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Topic: Solids and their classification.

Ans 1:

Substances which flow are fluids e.g. liquids and gases.

Ans 2:

Rigidity in solids is due to fixed positions of the constituent particles and their
oscillations about their mean positions

Ans 3:

Solids may be classified into two categories crystalline and amorphous.

Ans 4:

Amorphous means disordered and random arrangement of particles for example

silica, plastic, rubber

Ans 5:

Glass panes of old buildings are thicker at the bottom than at the top as from is an
amorphous solid and flows down very slowly and makes the bottom portion

Ans 6:

Melting point of a solid gives an idea about the intermolecular forces acting
between particles. When these forces are strong, the melting point is higher and
when these forces are weak, low melting point is observed. Higher is the melting
point, more stable the solid is.

Ans 7:

Graphite is soft and good conductor due to its typical structure here carbon atoms
are arranged in different layers and each atom a covalently bonded to three of its
neighbouring atoms in the same layer. The fourth electron of each atom is free to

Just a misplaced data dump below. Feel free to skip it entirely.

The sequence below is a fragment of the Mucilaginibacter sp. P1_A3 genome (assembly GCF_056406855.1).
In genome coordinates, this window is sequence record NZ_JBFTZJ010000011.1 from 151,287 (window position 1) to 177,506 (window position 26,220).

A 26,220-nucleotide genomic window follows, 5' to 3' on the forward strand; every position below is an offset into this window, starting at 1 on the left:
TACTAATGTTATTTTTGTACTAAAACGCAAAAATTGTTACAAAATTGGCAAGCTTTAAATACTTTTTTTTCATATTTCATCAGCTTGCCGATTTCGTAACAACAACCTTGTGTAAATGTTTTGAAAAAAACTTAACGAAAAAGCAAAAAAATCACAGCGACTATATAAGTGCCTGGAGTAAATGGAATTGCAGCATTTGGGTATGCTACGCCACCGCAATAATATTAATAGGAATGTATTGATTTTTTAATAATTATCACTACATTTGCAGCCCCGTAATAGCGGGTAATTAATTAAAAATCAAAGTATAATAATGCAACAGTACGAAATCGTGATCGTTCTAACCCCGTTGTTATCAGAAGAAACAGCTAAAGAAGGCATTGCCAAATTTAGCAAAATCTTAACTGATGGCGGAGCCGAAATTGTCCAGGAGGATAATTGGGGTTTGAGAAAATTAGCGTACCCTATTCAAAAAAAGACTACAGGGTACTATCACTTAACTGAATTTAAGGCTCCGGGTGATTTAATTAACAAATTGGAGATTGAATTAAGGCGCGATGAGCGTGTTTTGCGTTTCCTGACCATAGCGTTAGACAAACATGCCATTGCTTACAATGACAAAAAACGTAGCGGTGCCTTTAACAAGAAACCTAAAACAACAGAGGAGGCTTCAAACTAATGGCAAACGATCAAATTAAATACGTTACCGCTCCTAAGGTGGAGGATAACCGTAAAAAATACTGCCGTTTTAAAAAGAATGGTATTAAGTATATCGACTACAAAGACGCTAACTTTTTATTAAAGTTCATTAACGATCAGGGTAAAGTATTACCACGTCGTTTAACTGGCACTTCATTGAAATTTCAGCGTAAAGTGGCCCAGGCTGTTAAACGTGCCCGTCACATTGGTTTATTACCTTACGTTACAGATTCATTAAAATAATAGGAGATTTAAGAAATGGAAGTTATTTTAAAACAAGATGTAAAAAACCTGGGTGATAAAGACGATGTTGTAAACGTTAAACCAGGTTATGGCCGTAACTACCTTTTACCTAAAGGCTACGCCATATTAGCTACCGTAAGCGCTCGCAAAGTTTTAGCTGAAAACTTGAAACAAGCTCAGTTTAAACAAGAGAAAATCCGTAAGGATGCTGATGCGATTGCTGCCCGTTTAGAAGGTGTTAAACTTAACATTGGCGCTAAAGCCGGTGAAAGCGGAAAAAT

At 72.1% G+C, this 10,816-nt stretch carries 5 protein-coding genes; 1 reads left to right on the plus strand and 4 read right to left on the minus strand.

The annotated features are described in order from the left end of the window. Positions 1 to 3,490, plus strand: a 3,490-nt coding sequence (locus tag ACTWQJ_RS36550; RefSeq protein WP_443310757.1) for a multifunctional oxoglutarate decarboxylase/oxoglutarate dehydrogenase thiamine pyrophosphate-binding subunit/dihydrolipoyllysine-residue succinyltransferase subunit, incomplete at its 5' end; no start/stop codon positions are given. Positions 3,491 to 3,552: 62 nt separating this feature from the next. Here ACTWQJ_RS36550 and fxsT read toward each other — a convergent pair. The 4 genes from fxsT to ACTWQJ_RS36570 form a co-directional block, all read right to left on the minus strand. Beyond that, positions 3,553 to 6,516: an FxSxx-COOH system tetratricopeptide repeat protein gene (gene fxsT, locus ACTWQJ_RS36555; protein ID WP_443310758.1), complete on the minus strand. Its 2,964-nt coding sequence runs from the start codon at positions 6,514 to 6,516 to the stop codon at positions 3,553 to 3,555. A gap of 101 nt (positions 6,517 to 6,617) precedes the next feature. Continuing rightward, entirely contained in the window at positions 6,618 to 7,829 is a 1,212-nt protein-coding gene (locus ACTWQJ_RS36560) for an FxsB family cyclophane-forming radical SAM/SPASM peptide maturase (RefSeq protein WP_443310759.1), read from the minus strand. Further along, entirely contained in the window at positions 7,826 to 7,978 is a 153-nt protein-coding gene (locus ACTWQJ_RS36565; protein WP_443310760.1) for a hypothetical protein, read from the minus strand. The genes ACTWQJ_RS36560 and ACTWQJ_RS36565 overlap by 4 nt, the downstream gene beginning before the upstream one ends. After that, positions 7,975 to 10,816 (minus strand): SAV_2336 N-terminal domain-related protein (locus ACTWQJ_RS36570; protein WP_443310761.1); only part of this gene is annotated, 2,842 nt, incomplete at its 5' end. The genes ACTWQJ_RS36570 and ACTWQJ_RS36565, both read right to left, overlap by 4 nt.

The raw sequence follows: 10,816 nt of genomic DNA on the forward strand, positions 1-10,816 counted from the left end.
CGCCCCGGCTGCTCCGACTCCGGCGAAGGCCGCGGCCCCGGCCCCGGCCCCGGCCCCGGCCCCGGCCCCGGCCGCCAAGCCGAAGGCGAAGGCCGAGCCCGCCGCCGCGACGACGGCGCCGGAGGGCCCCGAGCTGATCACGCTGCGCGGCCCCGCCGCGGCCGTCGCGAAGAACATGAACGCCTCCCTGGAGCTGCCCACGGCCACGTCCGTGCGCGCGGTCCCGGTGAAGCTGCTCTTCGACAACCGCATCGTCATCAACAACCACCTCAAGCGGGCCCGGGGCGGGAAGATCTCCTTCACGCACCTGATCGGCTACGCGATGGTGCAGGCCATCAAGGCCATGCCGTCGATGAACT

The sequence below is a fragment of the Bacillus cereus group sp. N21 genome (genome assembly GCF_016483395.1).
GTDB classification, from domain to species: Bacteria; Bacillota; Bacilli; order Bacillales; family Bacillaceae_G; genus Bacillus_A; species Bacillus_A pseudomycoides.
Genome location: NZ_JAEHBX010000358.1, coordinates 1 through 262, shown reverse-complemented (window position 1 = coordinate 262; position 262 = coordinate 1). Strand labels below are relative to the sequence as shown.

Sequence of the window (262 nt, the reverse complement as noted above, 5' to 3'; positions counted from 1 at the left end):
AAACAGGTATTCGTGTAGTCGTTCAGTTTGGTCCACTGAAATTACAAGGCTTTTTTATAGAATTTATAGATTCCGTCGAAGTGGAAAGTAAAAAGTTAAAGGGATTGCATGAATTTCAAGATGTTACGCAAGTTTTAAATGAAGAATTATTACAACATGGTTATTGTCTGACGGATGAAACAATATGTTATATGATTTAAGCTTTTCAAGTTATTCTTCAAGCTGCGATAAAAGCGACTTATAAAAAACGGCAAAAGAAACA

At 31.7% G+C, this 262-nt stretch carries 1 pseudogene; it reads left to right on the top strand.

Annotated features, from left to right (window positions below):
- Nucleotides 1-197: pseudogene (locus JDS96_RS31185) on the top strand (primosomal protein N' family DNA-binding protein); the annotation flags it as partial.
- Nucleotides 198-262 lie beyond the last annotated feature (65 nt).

move about due to which it conducts electricity. Different layers can slide over the
other which makes it a soft solid.

Ans 8:

In the solid state, the ions in the ionic solids are not free to move about due to their
rigid structure & strong electrostatic forces. Therefore they cannot conduct
electricity whereas in molten state and aqueous solution, the ions become free to
move about and they conduct electricity.

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Ans 9:

Crystalline solids

Amorphous solids

1. Melting point

They have sharp melting They have a range of

melting point.

2. Cleavage property

They split into pieces of

surfaces when cut with a
sharp edged tool.

When cut with a sharp

edged tool, pieces of
irregular surfaces are

3. Nature

They are true solids.

They are pseudo solids or

super cooled liquids.

Ans 10:

Classification of crystalline solids.

1. Molecular solids: The forces operating between molecules are dispersion or
London forces, dipole dipole interactions, hydrogen
bounding e.g. CCl4, HCl, ice etc.
2. Ionic solids:

The intermolecular forces are coulomibic or electrostatic forces,

e.g. NaCl, MgO etc.

3. Metallic solids: The forces operating is metallic bonding e.g. Fe, Cu, Ag etc.
4. Covalent or network solids: The attractive forces are covalent bonding e.g.
Diamond, Quartz etc.

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